Dang Y, Wei J, Liu X, Wang X, Xu K, Lei M, Hu W, Tao X (2018) Layered hybrid perovskite solar cells based on single-crystalline precursor solutions with superior reproducibility. Sustain Energy Fuels 2:2237–2243Google Scholar
  24. 24.
    Huang D, Goh T, Zheng Y, Qin Z, Zhao J, Zhao S, Xu Z, Taylor AD (2018) An additive dripping technique using diphenyl ether for tuning perovskite crystallization for high-efficiency solar cells. Nano Res 11:2648–2657Google Scholar
  25. 25.
    Chen J, Song J, Huang F, Li H, Liu S, Wang M, Shen Y (2017) The role of synthesis parameters on crystallization and grain size in hybrid halide perovskite solar cells. J Phys Chem C 121:17053–17061Google Scholar
  26. 26.
    Qiu J, Wang G, Xu W, Jin Q, Liu L, Yang B, Tai K, Cao A, Jiang X (2016) Dark-blue mirror-like perovskite dense films for efficient organic–inorganic hybrid solar cells. J Mater Chem A 4:3689Google Scholar
  27. 27.
    Pearson AJ (2017) Structure formation and evolution in semiconductor films for perovskite and organic photovoltaics. J Mater Res 32:1798–1824Google Scholar
  28. 28.
    Aldibaja FK, Badia L, Mas-Marzá E, Sánchez RS, Barea EM, Mora-Sero I (2015) Effect of different lead precursors in perovskite solar cells performance and stability. J Mater Chem A 3:9194–9200Google Scholar
  29. 29.
    Momblona C, Malinkiewicz O, Roldán-Carmona C, Soriano A, Gil-Escrig L, Bandiello E, Scheepers M, Edri E, Bolink HJ (2014) Efficient methylammonium lead iodide perovskite solar cells with active layers from 300 to 900 nm. APL Mater 2:081504.  https://doi.org/10.1063/1.4890056
  30. 30.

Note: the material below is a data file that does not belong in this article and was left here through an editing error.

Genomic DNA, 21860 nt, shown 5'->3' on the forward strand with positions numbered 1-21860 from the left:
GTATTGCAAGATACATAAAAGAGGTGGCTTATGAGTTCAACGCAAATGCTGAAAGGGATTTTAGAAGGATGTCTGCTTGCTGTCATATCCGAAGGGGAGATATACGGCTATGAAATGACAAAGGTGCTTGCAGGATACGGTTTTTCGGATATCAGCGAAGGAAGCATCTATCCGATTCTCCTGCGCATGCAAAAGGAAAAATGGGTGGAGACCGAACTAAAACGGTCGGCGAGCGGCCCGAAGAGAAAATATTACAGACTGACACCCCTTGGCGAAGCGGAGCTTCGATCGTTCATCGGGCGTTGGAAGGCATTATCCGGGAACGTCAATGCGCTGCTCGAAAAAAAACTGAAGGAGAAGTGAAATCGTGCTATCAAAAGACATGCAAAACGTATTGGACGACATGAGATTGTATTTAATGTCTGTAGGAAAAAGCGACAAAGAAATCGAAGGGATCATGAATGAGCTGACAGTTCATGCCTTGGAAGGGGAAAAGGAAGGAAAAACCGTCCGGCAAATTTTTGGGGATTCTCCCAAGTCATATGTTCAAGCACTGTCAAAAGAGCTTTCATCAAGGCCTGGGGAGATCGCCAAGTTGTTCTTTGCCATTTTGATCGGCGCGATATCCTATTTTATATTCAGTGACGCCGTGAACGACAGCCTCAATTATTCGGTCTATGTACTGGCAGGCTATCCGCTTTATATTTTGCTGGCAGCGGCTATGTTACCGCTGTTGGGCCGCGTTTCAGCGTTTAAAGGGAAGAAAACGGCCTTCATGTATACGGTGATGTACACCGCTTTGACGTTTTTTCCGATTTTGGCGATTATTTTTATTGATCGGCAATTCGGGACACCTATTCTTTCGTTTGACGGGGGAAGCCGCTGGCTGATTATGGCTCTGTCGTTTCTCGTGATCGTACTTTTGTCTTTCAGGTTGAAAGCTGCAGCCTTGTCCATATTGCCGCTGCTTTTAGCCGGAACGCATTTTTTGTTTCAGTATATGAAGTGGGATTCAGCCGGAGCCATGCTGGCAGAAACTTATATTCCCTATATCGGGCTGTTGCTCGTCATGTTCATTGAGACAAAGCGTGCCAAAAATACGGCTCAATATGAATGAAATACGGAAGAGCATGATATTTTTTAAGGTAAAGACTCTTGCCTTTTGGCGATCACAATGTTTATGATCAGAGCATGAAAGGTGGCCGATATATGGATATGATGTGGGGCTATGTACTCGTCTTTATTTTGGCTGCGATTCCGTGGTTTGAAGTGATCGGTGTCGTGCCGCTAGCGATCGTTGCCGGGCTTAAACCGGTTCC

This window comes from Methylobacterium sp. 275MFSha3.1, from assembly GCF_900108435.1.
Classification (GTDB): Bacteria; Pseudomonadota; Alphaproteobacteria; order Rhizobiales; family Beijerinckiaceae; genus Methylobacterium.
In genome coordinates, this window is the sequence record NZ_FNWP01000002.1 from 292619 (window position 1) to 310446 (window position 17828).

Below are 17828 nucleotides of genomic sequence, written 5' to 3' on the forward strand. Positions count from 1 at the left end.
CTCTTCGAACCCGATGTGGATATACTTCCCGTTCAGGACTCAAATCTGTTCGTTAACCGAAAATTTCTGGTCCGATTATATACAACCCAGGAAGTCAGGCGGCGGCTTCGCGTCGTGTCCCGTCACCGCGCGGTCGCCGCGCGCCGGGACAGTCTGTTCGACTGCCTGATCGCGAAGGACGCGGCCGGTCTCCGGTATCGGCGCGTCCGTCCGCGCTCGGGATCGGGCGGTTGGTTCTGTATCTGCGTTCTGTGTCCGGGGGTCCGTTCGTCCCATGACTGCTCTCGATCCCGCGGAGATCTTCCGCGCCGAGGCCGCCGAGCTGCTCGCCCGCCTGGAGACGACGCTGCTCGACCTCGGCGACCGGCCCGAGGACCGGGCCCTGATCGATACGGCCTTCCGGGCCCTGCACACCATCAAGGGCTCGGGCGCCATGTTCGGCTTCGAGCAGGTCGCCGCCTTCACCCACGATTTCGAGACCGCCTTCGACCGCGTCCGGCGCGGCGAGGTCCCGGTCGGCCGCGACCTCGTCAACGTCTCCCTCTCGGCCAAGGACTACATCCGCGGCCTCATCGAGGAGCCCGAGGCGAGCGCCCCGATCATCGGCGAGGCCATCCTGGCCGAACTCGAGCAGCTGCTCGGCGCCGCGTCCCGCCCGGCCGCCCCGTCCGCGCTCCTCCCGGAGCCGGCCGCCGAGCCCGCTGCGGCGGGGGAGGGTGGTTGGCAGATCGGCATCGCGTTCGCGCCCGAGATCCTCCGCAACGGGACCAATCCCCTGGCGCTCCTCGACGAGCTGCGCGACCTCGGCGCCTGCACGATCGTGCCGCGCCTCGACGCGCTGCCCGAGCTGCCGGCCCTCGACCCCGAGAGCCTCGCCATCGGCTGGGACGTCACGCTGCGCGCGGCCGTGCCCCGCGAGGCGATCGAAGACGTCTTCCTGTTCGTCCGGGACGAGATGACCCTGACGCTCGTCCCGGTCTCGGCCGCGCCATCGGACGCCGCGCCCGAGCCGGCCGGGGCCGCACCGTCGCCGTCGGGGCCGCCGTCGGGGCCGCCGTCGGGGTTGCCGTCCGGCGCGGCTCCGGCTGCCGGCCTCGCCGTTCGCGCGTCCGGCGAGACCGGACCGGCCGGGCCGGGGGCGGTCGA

Hettiarachchi CL (2017) Organometal halide perovskite solar absorbers and ferroelectric nanocomposites for harvesting solar energy. A dissertation submitted in partial fulfillment of the requirements for the degree of Doctor of Philosophy. Department of Physics College of Arts and Sciences University of South FloridaGoogle Scholar

Copyright information

© Springer Science+Business Media, LLC, part of Springer Nature 2019

Authors and Affiliations

  • J. Asad
    • 1
  • S. K. K. Shaat
    • 2
    Email author
  • H. Musleh
    • 1
  • N. Shurrab
    • 3
  • A. Issa
    • 4
  • Abelilah Lahmar
    • 5
  • A. Al Kahlout
    • 1
  • N. Al Dahoudi
    • 1
    • 6
    Email author
  1. 1.Physics DepartmentAl Azhar University-GazaGazaPalestine
  2. 2.Physics DepartmentIslamic University of GazaGazaPalestine
  3. 3.Chemistry DepartmentAl Azhar University-GazaGazaPalestine
  4. 4.Engineering DepartmentAl Azhar University-GazaGazaPalestine
  5. 5.Laboratory of Physics of Condensed Matter (LPMC)University of Picardie Jules VerneAmiens Cedex 1France
  6. 6.INM—Leibniz Institute for New MaterialsSaarbrückenGermany

Personalised recommendations